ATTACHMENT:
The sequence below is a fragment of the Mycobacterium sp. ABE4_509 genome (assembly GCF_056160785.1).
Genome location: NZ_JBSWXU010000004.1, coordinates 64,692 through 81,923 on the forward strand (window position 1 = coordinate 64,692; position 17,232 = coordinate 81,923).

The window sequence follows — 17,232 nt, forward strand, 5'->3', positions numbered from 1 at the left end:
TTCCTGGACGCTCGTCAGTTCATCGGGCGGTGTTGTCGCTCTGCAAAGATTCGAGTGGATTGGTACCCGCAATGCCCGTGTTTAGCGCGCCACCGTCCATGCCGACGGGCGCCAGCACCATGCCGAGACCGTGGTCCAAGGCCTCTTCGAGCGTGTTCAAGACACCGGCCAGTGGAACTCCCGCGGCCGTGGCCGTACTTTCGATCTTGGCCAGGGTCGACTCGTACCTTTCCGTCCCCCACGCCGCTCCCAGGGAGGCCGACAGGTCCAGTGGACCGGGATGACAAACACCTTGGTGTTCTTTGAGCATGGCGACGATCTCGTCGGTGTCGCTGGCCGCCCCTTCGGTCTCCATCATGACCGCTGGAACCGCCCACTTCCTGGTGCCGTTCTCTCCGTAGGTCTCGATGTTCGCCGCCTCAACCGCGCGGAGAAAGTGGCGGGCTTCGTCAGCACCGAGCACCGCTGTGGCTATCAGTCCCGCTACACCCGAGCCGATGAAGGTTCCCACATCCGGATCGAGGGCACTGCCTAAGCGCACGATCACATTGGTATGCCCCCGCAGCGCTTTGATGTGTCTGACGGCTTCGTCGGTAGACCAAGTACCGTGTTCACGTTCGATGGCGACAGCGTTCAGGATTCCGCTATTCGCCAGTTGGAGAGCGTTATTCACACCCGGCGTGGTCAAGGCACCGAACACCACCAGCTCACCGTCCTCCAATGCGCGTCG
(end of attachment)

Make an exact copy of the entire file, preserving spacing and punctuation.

The sequence below is a fragment of the Mycobacterium sp. ABE4_509 genome (assembly GCF_056160785.1).
Genome location: NZ_JBSWXU010000004.1, coordinates 64,692 through 81,923 on the forward strand (window position 1 = coordinate 64,692; position 17,232 = coordinate 81,923).

The window sequence follows — 17,232 nt, forward strand, 5'->3', positions numbered from 1 at the left end:
TTCCTGGACGCTCGTCAGTTCATCGGGCGGTGTTGTCGCTCTGCAAAGATTCGAGTGGATTGGTACCCGCAATGCCCGTGTTTAGCGCGCCACCGTCCATGCCGACGGGCGCCAGCACCATGCCGAGACCGTGGTCCAAGGCCTCTTCGAGCGTGTTCAAGACACCGGCCAGTGGAACTCCCGCGGCCGTGGCCGTACTTTCGATCTTGGCCAGGGTCGACTCGTACCTTTCCGTCCCCCACGCCGCTCCCAGGGAGGCCGACAGGTCCAGTGGACCGGGATGACAAACACCTTGGTGTTCTTTGAGCATGGCGACGATCTCGTCGGTGTCGCTGGCCGCCCCTTCGGTCTCCATCATGACCGCTGGAACCGCCCACTTCCTGGTGCCGTTCTCTCCGTAGGTCTCGATGTTCGCCGCCTCAACCGCGCGGAGAAAGTGGCGGGCTTCGTCAGCACCGAGCACCGCTGTGGCTATCAGTCCCGCTACACCCGAGCCGATGAAGGTTCCCACATCCGGATCGAGGGCACTGCCTAAGCGCACGATCACATTGGTATGCCCCCGCAGCGCTTTGATGTGTCTGACGGCTTCGTCGGTAGACCAAGTACCGTGTTCACGTTCGATGGCGACAGCGTTCAGGATTCCGCTATTCGCCAGTTGGAGAGCGTTATTCACACCCGGCGTGGTCAAGGCACCGAACACCACCAGCTCACCGTCCTCCAATGCGCGTCG